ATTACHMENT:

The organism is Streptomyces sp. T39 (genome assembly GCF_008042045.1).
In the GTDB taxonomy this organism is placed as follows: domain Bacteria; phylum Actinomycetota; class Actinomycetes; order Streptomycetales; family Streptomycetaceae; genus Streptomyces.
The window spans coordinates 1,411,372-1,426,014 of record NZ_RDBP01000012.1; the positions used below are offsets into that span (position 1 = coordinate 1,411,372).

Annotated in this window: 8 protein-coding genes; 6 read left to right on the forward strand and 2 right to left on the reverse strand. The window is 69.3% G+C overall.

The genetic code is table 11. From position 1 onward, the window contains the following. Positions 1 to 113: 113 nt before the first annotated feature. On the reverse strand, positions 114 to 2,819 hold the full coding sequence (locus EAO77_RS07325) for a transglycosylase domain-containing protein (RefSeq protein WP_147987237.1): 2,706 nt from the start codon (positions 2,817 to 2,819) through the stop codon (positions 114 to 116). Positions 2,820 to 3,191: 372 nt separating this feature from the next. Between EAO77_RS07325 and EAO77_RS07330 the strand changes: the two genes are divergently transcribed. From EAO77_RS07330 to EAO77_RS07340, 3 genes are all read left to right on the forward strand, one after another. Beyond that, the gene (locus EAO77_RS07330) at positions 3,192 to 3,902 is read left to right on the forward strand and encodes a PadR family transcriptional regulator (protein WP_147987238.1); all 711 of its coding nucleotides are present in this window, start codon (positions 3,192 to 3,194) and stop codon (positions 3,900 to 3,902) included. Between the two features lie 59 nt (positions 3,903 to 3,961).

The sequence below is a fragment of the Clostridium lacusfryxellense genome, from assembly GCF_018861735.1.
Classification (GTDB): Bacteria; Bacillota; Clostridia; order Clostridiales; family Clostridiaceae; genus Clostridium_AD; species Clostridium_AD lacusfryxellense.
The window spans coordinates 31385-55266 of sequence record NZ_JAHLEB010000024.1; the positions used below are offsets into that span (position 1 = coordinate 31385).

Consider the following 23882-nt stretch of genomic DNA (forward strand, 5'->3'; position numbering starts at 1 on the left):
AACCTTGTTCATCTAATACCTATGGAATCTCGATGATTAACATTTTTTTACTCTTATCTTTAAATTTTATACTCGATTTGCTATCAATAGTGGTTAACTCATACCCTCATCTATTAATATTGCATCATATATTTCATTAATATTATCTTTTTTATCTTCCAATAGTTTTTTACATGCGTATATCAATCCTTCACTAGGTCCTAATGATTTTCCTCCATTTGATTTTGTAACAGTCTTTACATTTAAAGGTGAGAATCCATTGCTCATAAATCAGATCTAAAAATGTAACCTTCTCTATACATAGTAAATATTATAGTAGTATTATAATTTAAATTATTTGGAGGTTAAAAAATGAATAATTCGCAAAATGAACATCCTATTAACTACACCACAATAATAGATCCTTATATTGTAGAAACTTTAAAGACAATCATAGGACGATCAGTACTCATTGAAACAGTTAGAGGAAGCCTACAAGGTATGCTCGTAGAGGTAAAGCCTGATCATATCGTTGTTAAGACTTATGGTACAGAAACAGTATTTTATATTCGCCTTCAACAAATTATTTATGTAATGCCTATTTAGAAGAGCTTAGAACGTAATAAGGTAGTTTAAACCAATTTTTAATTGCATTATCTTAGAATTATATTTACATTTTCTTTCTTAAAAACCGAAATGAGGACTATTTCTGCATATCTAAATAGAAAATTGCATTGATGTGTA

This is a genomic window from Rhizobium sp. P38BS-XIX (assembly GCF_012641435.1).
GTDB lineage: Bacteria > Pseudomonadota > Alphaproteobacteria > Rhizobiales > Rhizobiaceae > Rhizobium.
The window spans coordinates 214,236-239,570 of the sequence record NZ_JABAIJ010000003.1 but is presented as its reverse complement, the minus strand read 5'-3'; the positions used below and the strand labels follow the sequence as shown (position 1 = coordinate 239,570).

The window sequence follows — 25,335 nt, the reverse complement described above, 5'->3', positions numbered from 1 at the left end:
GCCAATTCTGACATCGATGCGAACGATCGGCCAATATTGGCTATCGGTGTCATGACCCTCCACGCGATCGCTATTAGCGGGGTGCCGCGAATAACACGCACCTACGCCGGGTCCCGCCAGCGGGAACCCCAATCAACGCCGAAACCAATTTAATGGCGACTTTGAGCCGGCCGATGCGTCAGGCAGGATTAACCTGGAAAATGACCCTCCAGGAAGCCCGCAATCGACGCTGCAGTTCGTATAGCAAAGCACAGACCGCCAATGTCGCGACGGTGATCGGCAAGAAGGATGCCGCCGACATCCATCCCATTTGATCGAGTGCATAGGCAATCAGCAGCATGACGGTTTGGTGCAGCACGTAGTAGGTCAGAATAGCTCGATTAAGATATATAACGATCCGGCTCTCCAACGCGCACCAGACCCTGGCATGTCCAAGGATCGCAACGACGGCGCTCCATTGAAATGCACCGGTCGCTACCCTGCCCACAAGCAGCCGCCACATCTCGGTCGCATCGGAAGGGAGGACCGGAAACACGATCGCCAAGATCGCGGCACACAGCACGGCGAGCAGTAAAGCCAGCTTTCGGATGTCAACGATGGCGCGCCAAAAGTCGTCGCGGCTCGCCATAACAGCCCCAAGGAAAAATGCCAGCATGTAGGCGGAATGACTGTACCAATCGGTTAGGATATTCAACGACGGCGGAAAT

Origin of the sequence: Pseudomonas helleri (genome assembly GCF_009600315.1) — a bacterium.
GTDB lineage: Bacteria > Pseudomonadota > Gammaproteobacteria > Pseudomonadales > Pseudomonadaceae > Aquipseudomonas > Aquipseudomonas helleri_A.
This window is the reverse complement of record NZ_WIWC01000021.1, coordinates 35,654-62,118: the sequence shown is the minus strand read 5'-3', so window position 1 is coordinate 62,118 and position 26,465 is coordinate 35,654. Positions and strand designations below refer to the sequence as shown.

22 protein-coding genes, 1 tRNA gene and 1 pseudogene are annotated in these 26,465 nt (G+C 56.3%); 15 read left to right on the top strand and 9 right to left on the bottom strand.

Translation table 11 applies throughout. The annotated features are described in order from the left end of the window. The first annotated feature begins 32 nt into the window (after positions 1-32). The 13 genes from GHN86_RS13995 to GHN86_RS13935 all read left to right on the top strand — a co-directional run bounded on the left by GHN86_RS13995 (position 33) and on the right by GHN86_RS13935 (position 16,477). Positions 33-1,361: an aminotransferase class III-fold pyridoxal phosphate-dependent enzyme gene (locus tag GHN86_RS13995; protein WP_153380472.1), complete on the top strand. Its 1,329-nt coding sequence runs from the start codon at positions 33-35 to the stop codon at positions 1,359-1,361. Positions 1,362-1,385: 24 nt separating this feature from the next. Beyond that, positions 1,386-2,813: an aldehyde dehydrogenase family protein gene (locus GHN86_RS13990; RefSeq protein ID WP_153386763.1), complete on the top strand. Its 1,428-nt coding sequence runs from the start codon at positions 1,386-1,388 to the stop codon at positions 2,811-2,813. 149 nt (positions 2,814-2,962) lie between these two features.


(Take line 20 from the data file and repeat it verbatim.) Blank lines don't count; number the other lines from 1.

Translation table 11 applies throughout. The annotated features are described in order from the left end of the window. The first annotated feature begins 32 nt into the window (after positions 1-32). The 13 genes from GHN86_RS13995 to GHN86_RS13935 all read left to right on the top strand — a co-directional run bounded on the left by GHN86_RS13995 (position 33) and on the right by GHN86_RS13935 (position 16,477). Positions 33-1,361: an aminotransferase class III-fold pyridoxal phosphate-dependent enzyme gene (locus tag GHN86_RS13995; protein WP_153380472.1), complete on the top strand. Its 1,329-nt coding sequence runs from the start codon at positions 33-35 to the stop codon at positions 1,359-1,361. Positions 1,362-1,385: 24 nt separating this feature from the next. Beyond that, positions 1,386-2,813: an aldehyde dehydrogenase family protein gene (locus GHN86_RS13990; RefSeq protein ID WP_153386763.1), complete on the top strand. Its 1,428-nt coding sequence runs from the start codon at positions 1,386-1,388 to the stop codon at positions 2,811-2,813. 149 nt (positions 2,814-2,962) lie between these two features.